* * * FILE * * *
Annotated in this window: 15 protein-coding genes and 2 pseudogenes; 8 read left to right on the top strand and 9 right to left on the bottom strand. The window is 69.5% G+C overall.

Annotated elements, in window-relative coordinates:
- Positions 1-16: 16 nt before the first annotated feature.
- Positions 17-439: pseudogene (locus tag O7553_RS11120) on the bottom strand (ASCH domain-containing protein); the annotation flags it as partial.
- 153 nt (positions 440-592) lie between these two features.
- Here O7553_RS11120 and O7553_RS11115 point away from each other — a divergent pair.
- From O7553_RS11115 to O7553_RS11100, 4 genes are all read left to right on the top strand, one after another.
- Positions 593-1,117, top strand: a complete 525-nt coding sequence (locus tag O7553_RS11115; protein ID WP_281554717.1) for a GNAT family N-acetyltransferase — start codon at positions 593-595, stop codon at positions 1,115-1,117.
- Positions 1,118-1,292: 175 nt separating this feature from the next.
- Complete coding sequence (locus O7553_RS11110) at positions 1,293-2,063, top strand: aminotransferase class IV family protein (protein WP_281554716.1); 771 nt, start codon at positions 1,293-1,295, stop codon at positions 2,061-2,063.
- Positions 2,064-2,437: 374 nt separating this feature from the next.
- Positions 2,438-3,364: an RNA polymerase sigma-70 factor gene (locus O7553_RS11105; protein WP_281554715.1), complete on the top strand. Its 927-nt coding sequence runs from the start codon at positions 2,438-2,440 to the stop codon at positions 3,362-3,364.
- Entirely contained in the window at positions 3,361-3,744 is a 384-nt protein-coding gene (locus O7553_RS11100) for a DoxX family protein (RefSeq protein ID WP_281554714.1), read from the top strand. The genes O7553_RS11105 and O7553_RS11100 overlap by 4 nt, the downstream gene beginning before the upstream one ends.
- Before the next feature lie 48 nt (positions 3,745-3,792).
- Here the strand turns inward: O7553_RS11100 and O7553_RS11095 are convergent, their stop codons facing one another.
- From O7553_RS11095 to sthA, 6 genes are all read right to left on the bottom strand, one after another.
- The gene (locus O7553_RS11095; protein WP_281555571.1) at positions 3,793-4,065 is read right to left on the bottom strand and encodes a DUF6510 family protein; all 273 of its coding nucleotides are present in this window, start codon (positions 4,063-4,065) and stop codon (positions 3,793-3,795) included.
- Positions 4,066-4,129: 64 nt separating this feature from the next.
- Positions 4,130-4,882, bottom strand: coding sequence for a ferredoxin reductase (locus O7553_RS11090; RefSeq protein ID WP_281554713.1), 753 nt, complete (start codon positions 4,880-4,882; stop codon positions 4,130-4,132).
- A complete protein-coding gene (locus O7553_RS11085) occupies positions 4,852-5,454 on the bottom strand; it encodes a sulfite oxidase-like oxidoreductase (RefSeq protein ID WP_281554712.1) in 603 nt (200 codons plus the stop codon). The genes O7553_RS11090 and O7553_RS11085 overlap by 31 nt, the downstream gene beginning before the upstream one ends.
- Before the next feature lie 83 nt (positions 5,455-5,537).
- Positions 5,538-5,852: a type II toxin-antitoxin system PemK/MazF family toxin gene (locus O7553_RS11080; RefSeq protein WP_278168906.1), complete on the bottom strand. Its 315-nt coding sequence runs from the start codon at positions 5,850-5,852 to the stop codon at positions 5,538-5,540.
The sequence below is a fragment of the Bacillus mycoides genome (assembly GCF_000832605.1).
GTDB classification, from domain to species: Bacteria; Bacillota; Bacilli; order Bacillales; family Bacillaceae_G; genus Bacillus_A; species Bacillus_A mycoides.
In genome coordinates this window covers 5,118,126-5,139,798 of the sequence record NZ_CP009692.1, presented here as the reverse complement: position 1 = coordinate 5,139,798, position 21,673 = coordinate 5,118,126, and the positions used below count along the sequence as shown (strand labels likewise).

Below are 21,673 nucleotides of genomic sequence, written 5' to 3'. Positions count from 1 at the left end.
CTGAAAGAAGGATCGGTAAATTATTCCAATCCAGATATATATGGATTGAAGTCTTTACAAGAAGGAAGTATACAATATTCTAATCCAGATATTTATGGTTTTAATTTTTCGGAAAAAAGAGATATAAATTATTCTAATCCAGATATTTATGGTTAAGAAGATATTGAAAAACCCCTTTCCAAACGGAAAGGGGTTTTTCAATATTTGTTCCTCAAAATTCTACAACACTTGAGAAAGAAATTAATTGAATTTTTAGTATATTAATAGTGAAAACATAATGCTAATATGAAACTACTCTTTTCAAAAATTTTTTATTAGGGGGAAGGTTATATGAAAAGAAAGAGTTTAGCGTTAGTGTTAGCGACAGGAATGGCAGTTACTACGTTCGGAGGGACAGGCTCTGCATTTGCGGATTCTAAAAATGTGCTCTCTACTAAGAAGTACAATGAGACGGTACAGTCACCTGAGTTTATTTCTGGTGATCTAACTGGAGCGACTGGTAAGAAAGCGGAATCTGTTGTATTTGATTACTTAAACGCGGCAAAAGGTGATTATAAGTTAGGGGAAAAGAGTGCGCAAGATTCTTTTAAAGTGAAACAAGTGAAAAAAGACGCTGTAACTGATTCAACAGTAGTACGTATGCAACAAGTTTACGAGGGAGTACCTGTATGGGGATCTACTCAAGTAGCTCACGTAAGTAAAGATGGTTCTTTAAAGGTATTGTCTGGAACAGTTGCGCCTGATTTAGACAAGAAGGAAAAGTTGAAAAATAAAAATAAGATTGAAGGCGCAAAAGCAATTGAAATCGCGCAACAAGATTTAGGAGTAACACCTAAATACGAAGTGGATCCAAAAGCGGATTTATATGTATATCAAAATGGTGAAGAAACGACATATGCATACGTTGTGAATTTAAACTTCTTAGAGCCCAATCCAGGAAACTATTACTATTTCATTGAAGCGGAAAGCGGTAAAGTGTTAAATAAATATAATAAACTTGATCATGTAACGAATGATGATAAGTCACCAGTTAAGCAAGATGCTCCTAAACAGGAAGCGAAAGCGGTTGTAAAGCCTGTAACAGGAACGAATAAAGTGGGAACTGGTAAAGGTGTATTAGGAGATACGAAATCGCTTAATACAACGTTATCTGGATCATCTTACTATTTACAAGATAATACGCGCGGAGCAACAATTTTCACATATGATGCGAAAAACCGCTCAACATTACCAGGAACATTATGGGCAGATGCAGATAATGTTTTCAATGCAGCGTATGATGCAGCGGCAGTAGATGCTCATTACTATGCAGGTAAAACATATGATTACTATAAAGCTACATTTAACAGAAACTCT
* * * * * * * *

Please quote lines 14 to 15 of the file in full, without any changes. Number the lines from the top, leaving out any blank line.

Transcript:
- Before the next feature lie 48 nt (positions 3,745-3,792).
- Here the strand turns inward: O7553_RS11100 and O7553_RS11095 are convergent, their stop codons facing one another.